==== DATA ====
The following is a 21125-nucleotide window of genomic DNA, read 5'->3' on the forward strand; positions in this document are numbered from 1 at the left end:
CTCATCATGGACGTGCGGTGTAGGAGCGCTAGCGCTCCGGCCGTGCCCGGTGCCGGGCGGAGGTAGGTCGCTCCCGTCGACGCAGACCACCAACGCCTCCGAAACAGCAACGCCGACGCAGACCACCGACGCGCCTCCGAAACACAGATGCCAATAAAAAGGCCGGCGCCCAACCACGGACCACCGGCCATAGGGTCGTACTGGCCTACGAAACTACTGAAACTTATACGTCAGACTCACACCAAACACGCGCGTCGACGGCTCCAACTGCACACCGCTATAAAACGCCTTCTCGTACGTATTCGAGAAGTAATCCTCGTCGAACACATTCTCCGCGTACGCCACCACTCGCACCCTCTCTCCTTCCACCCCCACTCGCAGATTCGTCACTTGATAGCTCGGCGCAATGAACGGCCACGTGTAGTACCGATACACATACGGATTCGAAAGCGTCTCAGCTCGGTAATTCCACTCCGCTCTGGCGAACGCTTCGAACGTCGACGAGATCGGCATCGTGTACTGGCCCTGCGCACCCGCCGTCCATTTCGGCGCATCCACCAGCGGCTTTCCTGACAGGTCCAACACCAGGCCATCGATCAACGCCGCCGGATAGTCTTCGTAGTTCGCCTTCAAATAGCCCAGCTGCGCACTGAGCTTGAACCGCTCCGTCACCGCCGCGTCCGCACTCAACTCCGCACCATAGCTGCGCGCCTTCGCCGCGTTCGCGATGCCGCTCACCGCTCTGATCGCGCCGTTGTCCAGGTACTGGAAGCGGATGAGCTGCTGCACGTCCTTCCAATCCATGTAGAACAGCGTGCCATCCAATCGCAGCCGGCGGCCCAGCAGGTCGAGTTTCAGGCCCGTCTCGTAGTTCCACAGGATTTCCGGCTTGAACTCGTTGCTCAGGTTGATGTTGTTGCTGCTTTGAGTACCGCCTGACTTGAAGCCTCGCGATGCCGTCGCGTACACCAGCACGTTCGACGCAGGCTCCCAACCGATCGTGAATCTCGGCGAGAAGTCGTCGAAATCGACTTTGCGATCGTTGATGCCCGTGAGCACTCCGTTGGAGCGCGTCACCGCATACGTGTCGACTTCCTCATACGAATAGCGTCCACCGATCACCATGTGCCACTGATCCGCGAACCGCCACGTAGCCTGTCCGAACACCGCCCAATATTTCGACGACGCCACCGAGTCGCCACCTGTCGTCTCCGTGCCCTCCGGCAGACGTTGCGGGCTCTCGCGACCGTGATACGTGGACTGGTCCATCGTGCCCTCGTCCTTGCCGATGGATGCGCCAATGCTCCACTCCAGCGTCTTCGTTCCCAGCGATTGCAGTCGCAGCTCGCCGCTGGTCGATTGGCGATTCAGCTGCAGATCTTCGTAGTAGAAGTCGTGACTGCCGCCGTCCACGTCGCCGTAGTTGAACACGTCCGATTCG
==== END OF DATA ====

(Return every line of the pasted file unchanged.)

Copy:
The following is a 21125-nucleotide window of genomic DNA, read 5'->3' on the forward strand; positions in this document are numbered from 1 at the left end:
CTCATCATGGACGTGCGGTGTAGGAGCGCTAGCGCTCCGGCCGTGCCCGGTGCCGGGCGGAGGTAGGTCGCTCCCGTCGACGCAGACCACCAACGCCTCCGAAACAGCAACGCCGACGCAGACCACCGACGCGCCTCCGAAACACAGATGCCAATAAAAAGGCCGGCGCCCAACCACGGACCACCGGCCATAGGGTCGTACTGGCCTACGAAACTACTGAAACTTATACGTCAGACTCACACCAAACACGCGCGTCGACGGCTCCAACTGCACACCGCTATAAAACGCCTTCTCGTACGTATTCGAGAAGTAATCCTCGTCGAACACATTCTCCGCGTACGCCACCACTCGCACCCTCTCTCCTTCCACCCCCACTCGCAGATTCGTCACTTGATAGCTCGGCGCAATGAACGGCCACGTGTAGTACCGATACACATACGGATTCGAAAGCGTCTCAGCTCGGTAATTCCACTCCGCTCTGGCGAACGCTTCGAACGTCGACGAGATCGGCATCGTGTACTGGCCCTGCGCACCCGCCGTCCATTTCGGCGCATCCACCAGCGGCTTTCCTGACAGGTCCAACACCAGGCCATCGATCAACGCCGCCGGATAGTCTTCGTAGTTCGCCTTCAAATAGCCCAGCTGCGCACTGAGCTTGAACCGCTCCGTCACCGCCGCGTCCGCACTCAACTCCGCACCATAGCTGCGCGCCTTCGCCGCGTTCGCGATGCCGCTCACCGCTCTGATCGCGCCGTTGTCCAGGTACTGGAAGCGGATGAGCTGCTGCACGTCCTTCCAATCCATGTAGAACAGCGTGCCATCCAATCGCAGCCGGCGGCCCAGCAGGTCGAGTTTCAGGCCCGTCTCGTAGTTCCACAGGATTTCCGGCTTGAACTCGTTGCTCAGGTTGATGTTGTTGCTGCTTTGAGTACCGCCTGACTTGAAGCCTCGCGATGCCGTCGCGTACACCAGCACGTTCGACGCAGGCTCCCAACCGATCGTGAATCTCGGCGAGAAGTCGTCGAAATCGACTTTGCGATCGTTGATGCCCGTGAGCACTCCGTTGGAGCGCGTCACCGCATACGTGTCGACTTCCTCATACGAATAGCGTCCACCGATCACCATGTGCCACTGATCCGCGAACCGCCACGTAGCCTGTCCGAACACCGCCCAATATTTCGACGACGCCACCGAGTCGCCACCTGTCGTCTCCGTGCCCTCCGGCAGACGTTGCGGGCTCTCGCGACCGTGATACGTGGACTGGTCCATCGTGCCCTCGTCCTTGCCGATGGATGCGCCAATGCTCCACTCCAGCGTCTTCGTTCCCAGCGATTGCAGTCGCAGCTCGCCGCTGGTCGATTGGCGATTCAGCTGCAGATCTTCGTAGTAGAAGTCGTGACTGCCGCCGTCCACGTCGCCGTAGTTGAACACGTCCGATTCG